Look at IEC/ISO 18037 documentation. It contains information about named address space and user defined named address space. It lays out a a standardized approach to dealing with multiple address spaces.

Walter Banks

"SourceForge.net" wrote:

Feature Requests item #1839339, was opened at 2007-11-27 11:24
Message generated for change (Comment added) made by patryks
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Category: None
Group: None
Status: Open
Priority: 5
Private: No
Submitted By: Laszlo BORTEL (bortel)
Assigned to: Nobody/Anonymous (nobody)
Summary: Support for EEPROM storage class?

Initial Comment:
It would be really nice to have built in support for eeprom storage class and eeprom pointers, besides the existing ones. I would like to do things like this:

eeprom int i; //i is stored in eeprom, allocation managed by the compiler
eeprom int* eeptr; //eeptr is a pointer in eeprom address space
void main(void) {
  i=123; //compiler would automatically generate eeprom write for assignment
  i+=3; //compiler would automatically generate eeprom reads and writes for expression evaluation and assignment

Are there plans for such feature? I think it would be a great and useful feature and knock-out any competing compiler.


Comment By: Patryk (patryks)
Date: 2007-11-28 07:42

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"I propose that EEPROM should form a new address space that can be
allocated via new 'eeprom' or 'eedata' storage qualifier."
AVR GCC supports it this way.
Speaking about new address space - maybe it's also a solution to future
request #1714870 __no_init attribute for static variables:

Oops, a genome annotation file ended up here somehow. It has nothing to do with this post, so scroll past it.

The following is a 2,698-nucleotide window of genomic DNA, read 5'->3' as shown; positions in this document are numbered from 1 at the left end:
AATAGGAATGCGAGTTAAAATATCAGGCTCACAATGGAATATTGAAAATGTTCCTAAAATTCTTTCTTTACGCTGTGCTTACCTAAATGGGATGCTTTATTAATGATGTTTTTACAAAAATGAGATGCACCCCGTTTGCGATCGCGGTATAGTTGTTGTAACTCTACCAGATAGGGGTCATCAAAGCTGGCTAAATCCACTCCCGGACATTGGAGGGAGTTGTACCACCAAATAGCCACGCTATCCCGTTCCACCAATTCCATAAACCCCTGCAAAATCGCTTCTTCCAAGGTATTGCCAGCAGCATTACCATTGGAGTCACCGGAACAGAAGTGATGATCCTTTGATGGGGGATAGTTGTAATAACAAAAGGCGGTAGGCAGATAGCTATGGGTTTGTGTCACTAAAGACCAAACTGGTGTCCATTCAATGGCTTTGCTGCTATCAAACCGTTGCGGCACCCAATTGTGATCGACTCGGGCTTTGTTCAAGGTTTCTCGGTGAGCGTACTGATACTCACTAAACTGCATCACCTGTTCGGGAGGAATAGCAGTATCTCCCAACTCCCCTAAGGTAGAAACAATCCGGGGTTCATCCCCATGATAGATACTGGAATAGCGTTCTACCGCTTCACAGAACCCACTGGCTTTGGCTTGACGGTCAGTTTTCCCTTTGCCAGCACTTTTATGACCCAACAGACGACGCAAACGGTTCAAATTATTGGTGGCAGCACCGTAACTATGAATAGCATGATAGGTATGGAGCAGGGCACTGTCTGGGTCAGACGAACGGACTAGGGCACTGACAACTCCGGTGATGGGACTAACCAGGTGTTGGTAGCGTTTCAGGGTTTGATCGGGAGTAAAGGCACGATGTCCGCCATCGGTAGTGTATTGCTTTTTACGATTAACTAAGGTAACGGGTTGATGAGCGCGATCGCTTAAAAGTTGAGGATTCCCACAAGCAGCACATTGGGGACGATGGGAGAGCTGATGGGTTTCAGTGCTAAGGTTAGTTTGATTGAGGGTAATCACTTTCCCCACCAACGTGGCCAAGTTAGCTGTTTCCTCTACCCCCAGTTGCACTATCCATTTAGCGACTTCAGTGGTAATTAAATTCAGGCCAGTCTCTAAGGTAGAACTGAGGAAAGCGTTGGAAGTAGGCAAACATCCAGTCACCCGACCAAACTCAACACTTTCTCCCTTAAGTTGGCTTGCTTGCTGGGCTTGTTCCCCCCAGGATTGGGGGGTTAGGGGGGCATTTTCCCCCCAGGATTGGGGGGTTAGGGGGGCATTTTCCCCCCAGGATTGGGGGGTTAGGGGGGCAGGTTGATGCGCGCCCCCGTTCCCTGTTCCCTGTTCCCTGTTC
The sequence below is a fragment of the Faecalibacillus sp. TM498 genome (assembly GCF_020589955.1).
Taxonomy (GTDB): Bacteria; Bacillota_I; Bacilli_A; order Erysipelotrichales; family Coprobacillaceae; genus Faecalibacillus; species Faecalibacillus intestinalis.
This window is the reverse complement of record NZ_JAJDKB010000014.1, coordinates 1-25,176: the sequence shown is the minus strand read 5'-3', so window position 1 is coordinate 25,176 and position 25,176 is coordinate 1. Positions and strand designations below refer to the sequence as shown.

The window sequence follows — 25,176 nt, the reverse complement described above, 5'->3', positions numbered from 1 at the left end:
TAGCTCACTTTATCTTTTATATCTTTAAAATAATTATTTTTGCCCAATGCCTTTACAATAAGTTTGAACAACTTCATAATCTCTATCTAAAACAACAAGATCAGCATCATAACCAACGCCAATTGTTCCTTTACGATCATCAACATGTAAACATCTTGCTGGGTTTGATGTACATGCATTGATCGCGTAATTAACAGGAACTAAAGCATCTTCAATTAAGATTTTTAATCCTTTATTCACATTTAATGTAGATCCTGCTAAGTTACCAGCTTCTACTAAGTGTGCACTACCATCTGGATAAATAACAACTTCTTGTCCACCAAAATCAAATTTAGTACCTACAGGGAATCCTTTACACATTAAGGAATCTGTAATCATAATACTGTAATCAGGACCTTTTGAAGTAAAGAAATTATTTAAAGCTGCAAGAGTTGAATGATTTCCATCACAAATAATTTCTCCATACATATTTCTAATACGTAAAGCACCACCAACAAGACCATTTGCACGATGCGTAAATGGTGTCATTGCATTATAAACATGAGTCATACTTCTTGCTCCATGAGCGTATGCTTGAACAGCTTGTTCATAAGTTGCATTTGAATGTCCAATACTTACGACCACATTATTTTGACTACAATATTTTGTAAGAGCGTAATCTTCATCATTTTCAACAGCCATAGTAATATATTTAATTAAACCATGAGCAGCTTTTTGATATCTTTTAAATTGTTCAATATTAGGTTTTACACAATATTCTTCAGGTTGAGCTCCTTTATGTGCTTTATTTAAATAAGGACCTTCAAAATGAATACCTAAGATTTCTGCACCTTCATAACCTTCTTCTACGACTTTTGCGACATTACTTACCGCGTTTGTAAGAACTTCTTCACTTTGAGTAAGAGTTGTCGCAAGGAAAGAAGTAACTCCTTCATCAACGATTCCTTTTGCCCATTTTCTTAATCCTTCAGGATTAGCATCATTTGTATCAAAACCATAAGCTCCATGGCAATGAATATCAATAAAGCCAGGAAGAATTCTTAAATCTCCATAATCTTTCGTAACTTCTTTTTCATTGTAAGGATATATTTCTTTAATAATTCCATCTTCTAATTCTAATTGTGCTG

Comment By: Laszlo BORTEL (bortel)
Date: 2007-11-27 18:46

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Yes, I strictly ment INTERNAL EEPROM only (external serial/parallel,
SPI/I2C are definitely excluded). Internal EEPROM is available on some 8051
variants like on Atmel AT89C51Rx2 for example. Probably it is not
considered part of the classic 8051 core architecture therefore there is no
standardised EEPROM access - which can cause big headache. But maybe at
least read access to EEPROM is (more or less) uniform via registers (like
EEDATA, EEADR, EECTRL) - I do not know that much detail about currently
available 8051 variants.
I propose that EEPROM should form a new address space that can be
allocated via new 'eeprom' or 'eedata' storage qualifier. It should not be
mixed with code memory. Actually it is not my idea - it is the way
Microchip's C30 handles it.
I see that my feature request is not a simple one at all but its
advantages are also significant in my opinion.


Comment By: Maarten Brock (maartenbrock)
Date: 2007-11-27 17:58

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If I understand you correctly you're only talking about internal eeprom.
And in which memory space should the allocation take place? Code memory?

The problem is not even that SDCC is retargetable, but that eeprom is not
part of the 8051 architecture. Where should we expect it to be? What
interface should be used to access it?


Comment By: Laszlo BORTEL (bortel)
Date: 2007-11-27 17:01

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While I fully understand all your concerns I still think a disciplined
programmer could make good use of even the limited EEPROM variable
allocation, exression evaluation and assignment functionality that I